From Mother Jones:
Not sure if the story is apocryphal or not, or what the suit's outcome was. Will check further before my HQ is overrun and I'm forced to call artillery down onto my own position. (Research credit to Lord Wife.)Just when you think thathad already exhausted every last
possible strategy for screwing over its employees, here comes this
story in the Wall Street Journal. Deborah Shank, a Wal-Mart employee gets
into an accident with a semi and ends up permanently brain-damaged a
few years back. Her Wal-Mart health insurance paid her medical bills, but
she also sued the trucking company for damages. She wins $700,000,
which after legal fees and expenses, nets her about $400,000, which was
put in a trust to pay the nursing home she now lives in.
But gets wind of the settlement and turns around and sues
Shank for $470,000, the money its insurance company paid for her care
from the accident. Now, the woman is reliant on Medicaid and Social
Security and apparently got a much needed windfall.
isn't alone in such behavior. Insurance companies seizing
lawsuit winnings from catastrophically injured Americans is a common
practice that gives lie to the notion that anyone gets rich off a
personal injury lawsuit these days, as insurance companies often get first
dibs on any judgment or settlement in such cases. But 's cruelty,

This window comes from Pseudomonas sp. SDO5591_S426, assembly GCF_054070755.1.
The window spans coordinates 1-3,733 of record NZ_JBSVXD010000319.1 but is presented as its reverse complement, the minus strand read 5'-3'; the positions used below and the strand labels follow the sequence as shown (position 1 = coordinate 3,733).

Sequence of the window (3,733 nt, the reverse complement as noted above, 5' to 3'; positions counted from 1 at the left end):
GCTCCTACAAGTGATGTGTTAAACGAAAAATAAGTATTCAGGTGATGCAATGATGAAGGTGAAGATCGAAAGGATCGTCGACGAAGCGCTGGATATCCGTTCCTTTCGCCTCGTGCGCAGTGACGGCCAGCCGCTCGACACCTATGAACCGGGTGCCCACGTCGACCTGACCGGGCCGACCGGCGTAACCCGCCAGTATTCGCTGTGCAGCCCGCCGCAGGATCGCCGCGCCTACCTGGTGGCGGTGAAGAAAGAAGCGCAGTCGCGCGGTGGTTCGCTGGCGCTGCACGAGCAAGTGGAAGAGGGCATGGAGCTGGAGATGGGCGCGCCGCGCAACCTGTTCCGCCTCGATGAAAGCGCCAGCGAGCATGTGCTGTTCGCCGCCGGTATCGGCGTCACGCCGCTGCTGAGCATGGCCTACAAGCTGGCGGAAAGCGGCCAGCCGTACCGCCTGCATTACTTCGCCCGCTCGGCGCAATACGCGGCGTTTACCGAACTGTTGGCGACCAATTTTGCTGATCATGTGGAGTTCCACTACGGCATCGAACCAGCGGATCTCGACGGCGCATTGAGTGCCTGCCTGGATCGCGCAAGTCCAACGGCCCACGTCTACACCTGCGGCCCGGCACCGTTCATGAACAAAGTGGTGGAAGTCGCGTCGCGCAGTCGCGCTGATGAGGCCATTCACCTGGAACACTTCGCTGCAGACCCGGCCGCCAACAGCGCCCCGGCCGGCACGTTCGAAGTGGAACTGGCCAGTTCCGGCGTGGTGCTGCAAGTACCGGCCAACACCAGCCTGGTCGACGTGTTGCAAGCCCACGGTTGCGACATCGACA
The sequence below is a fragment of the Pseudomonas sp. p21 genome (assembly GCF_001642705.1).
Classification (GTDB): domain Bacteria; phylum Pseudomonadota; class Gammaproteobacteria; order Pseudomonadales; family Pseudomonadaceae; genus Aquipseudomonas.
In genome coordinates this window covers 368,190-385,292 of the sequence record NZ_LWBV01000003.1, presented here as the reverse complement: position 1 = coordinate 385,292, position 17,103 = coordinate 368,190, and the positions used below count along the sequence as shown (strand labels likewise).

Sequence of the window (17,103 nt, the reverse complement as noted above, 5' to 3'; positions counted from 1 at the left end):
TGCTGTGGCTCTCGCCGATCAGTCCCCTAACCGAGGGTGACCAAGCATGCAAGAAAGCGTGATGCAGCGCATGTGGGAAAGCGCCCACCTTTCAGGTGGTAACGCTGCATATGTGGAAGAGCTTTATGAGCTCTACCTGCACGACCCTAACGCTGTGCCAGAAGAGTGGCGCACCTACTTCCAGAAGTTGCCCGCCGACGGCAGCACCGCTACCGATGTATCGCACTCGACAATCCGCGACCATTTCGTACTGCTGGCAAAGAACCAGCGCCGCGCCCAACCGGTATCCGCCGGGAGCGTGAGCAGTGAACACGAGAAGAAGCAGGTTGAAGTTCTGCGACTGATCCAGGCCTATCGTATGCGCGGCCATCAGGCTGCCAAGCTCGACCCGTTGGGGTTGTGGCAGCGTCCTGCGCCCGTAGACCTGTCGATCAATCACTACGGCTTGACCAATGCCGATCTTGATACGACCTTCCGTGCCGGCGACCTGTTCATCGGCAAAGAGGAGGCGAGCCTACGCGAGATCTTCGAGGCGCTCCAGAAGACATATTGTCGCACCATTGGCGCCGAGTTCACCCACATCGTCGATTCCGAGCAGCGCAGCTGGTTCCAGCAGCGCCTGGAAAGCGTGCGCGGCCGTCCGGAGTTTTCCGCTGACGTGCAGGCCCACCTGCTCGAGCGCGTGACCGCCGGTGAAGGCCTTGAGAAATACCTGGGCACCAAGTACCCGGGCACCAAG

as always, is extreme in this case. Not only is Shank profoundly
disabled, but while her family was fighting off the company in court, her
son was killed while fighting the war in Iraq. Not even bad PR like this,
apparently, can eke out a drop of compassion from the retail giant.
Update: the above story is legit, Wal-Mart won its suit, and the practice of health care cost "recovery" by corporations is becoming common policy, written into the fine print of health care plans. From the Wall Street Journal health blog:
A collision with a truck left Deborah Shank brain-damaged and in a wheelchair. A settlement awarded her $700,000 but what’s left of that money — after legal fees — is slated to go to Wal-Mart Stores Inc., her former employer, WSJ’s Vanessa Fuhrmans reports in a Page One story.
Wal-Mart’s health plan covered Shank’s medical costs, which were more than $460,000. Later Wal-Mart won a lawsuit against Shank seeking $469,215 in medical costs, legal fees and interest for the cost of suing.
The move by Wal-Mart is one that’s becoming increasingly popular by employers, insurers and union-administered who are struggling to deal with rising health costs. A provision, commonly found in health plans, allows the employer to recoup settlement money that it paid out in medical costs.
The argument that Wal-Mart and others makes is that Shank shouldn’t be paid for the same medical care twice. (In a similar dispute, a Supreme Court ruling sided with a health plan.) However, Shank’s lawyer argues that she could use the settlement money for future care and she wasn’t fully compensated for her injuries, a common claim in large settlements.
Companies are even starting to go after smaller claims.
A cottage industry of auditing firms helps recoup payments and they estimate that between 1% and 3% of health-care spending is potentially recoverable. Hospital-chain HCA says it has seen recouped claims rise to $1.8 million in 2006 from just under $800,000 in 2000 after hiring one such firm, Benefit Recovery Inc.
“In the past, employers used to think of this as an afterthought,” says Tom Lawrence, Benefit Recovery. But now they’re apparently banking on it as a revenue stream.